The Health News – 13 January 2017

Overview:
• People who use commonly-prescribed heartburn medication, such as Proton pump inhibitors (PPI) are 70% more likely to be admitted to hospital for infectious gastroenteritis based on a study led by the Australian National University. The increased risk is caused by a significant reduction in the amount of acid made by the stomach when using the medication.

• The AMA Position Statement on General Practice in Primary Health Care has been released this week, which outlines the key elements and central role of general practice in the delivery of quality primary health care services in Australia.

• Associate Professor Anthony Grant from The University of Sydney’s Coaching Psychology Unit explains that understanding what’s important to you and knowing your core values will help you achieve the things you want in life. He says doing a personal inventory will help you find out where your priorities lie.

News on Health Professional Radio. Today is the  13th of January 2017. Read by Rebecca Foster. Health News

http://www.abc.net.au/news/2017-01-12/heartburn-medicines-linked-to-gastro-hospitalisation/8177376

People who use commonly-prescribed heartburn medication are 70 per cent more likely to be admitted to hospital for infectious gastroenteritis, new research has shown.

Proton pump inhibitors, or PPIs, are one of the world’s most commonly used gastric acid suppressants, with more than 19 million scripts prescribed each year in Australia.

A study led by the Australian National University has found people who use the medication are much more likely to be hospitalised for gastro.

The increased risk is caused by a significant reduction in the amount of acid made by the stomach when using the medication.

The research, which will be published in the journal PLOS ONE, looked at gastro cases in Australians over the age of 45.

The study found gastro results in just over 13 million lost days of work in Australia each year.

https://ama.com.au/media/set-funding-targets-gp-services-research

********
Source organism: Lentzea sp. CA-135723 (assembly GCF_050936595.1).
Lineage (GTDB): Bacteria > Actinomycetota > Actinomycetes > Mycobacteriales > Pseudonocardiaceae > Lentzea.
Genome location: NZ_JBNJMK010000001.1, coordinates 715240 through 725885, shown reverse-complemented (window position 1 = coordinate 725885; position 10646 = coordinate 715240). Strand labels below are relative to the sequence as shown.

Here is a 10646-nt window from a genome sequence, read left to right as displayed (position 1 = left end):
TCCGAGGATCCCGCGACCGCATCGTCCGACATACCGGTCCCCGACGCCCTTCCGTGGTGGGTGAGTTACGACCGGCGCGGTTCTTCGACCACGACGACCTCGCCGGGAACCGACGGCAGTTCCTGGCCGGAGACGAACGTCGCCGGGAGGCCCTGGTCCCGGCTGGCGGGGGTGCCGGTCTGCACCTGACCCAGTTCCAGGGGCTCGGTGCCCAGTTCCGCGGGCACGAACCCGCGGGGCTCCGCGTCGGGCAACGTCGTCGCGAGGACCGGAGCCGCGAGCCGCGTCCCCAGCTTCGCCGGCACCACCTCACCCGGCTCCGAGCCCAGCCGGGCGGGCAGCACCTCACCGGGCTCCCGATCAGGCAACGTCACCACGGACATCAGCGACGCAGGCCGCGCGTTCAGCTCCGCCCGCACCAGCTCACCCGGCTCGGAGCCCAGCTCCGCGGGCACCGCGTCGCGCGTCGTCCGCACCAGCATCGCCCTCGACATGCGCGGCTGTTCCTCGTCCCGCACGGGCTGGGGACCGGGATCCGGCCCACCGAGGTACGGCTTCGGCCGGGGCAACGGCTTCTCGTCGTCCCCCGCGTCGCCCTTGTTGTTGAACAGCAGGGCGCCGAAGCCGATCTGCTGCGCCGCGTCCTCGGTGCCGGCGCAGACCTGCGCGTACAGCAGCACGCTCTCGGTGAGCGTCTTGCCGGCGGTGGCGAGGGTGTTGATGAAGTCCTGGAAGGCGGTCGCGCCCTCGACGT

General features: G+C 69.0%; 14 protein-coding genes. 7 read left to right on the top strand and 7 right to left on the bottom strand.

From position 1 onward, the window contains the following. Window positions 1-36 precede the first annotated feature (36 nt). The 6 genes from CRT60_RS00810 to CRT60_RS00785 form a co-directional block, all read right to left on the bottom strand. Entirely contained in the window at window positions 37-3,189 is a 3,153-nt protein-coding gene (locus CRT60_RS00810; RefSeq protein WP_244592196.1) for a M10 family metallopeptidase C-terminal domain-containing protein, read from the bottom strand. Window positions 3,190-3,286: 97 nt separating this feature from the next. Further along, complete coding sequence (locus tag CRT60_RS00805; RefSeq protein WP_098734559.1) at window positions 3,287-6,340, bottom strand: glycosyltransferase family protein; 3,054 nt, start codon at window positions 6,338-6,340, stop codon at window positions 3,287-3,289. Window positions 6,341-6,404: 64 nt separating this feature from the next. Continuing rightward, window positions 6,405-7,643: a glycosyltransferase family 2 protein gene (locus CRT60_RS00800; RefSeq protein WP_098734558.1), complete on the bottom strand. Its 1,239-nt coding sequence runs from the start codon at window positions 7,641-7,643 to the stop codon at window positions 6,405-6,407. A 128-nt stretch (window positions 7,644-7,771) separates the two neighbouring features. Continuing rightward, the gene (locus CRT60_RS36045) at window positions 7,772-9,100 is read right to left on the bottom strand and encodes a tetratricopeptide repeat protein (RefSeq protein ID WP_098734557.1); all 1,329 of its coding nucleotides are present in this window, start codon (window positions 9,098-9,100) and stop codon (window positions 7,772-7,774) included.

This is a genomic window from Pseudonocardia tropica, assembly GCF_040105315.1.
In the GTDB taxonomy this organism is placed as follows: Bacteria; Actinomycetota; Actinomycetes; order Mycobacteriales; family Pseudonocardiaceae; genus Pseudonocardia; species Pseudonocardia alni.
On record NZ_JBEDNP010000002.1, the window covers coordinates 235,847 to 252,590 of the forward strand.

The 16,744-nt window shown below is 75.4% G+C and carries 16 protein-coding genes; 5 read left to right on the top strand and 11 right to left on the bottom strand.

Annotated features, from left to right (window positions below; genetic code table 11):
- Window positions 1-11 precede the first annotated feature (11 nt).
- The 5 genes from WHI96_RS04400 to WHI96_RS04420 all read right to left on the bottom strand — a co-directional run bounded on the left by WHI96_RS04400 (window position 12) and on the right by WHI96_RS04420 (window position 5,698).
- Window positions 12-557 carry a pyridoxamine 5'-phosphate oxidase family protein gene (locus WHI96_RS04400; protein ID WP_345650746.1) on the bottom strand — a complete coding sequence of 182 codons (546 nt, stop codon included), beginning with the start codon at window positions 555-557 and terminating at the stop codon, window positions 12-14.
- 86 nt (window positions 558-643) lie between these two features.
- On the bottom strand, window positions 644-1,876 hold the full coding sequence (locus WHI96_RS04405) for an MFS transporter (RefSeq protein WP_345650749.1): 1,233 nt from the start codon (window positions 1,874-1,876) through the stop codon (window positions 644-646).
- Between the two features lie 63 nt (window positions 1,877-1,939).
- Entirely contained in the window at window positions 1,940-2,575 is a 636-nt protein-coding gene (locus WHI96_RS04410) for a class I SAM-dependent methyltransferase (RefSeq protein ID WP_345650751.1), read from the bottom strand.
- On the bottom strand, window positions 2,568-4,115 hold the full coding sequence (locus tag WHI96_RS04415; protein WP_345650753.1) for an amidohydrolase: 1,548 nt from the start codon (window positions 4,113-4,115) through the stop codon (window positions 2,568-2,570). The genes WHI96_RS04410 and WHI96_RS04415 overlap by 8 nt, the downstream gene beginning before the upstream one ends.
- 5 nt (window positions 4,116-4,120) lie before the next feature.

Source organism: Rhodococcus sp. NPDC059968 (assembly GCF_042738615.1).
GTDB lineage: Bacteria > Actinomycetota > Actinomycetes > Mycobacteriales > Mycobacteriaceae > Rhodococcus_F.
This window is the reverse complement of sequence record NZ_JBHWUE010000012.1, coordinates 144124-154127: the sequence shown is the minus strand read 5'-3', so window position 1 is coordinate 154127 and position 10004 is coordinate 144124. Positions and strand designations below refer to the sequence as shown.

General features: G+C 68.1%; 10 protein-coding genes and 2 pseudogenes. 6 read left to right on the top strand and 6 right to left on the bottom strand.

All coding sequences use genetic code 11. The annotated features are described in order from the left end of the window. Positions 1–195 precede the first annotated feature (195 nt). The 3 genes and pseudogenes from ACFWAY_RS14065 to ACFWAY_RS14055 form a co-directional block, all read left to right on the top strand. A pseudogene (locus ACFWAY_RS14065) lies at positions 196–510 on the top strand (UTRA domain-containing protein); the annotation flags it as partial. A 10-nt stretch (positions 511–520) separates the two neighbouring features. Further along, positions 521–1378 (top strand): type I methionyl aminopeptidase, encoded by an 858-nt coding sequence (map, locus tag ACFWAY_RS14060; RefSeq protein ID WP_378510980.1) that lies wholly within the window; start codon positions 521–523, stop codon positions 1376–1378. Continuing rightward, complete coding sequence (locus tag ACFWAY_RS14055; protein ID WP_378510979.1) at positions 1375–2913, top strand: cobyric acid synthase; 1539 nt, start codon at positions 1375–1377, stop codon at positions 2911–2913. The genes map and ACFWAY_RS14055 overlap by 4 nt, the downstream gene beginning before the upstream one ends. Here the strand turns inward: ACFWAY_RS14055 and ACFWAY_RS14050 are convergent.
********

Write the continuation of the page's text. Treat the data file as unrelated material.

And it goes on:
The AMA has called on the Government to set a target for funding GP services, to deliver extra funding for general practice research, and to set up a centre of excellence in general practice and primary care research.

AMA Vice President, Dr Tony Bartone, [this week]… released the AMA Position Statement on General Practice in Primary Health Care, which outlines the key elements and central role of general practice in the delivery of quality primary health care services in Australia.

“General practice is the cornerstone of a successful primary health care system, and must be funded adequately,” Dr Bartone said.

“GPs are the first point of medical contact for most Australians, and a visit to the GP can head off more serious health problems down the track.

“Evidence shows that populations in countries with strong general practice have lower rates of ill-health and mortality, better access to care, lower rates of hospital readmissions, and less use of emergency services.

“GPs are becoming increasingly important as the population ages, and there is an increase in the burden of chronic disease requiring long-term care.

“GPs are managing more problems and spending more time with patients in each consultation than they did a decade ago as patients, particularly those who are older or have chronic diseases, present with multiple reasons for their visit.

“Yet funding for general practice is not growing to match rising demand. The Medicare rebate freeze is putting pressure on practices that bulk bill, and is set to stay in place until 2020.

“Commonwealth Government funding for GP services currently stands at about 8 per cent of the total Government health budget – a modest investment that is delivering excellent outcomes for patients.

“The AMA is proposing that this figure should be lifted over time to a target of around 10 per cent, as part of an effort to re-orientate the health system to focus more on general practice and primary health care, with long-term savings to the health budget anticipated in return.

The AMA Position Statement on General Practice in Primary Health Care is available at https://ama.com.au/position-statement/general-practice-primary-health-care-2016.

http://www.abc.net.au/news/health/2016-01-12/finding-your-why/7083666?section=health

It seems simple enough. You want to lose weight, have more money, work less and play more. But have you ever asked yourself why?

If you continuously fall short of achieving the things you want in your life, then chances are there’s a disconnection between saying you want something and the steps you take to achieve it.

That disconnection is you not knowing your ‘why’.

In order to get the things you believe you want, you need to first understand what’s important to you, because that’s where your motivation to go after them really comes from.

Knowing your core values (what’s important to you in life) will be the difference between setting goals that resonate as opposed to just frustrate, explains Associate Professor Anthony Grant, from The University of Sydney’s Coaching Psychology Unit.

So the first thing you want to do is ask yourself these questions:

  1. Is this goal actually attainable?
  2. Is it attractive to me?
  3. Is it authentic? (Does it resonate with your core values?)

If the answer to those questions isn’t a resounding yes, then it probably doesn’t align with your core values – and the odds are stacked against you.

If that’s the case, doing a personal inventory will help you find out where your priorities lie, says Grant.

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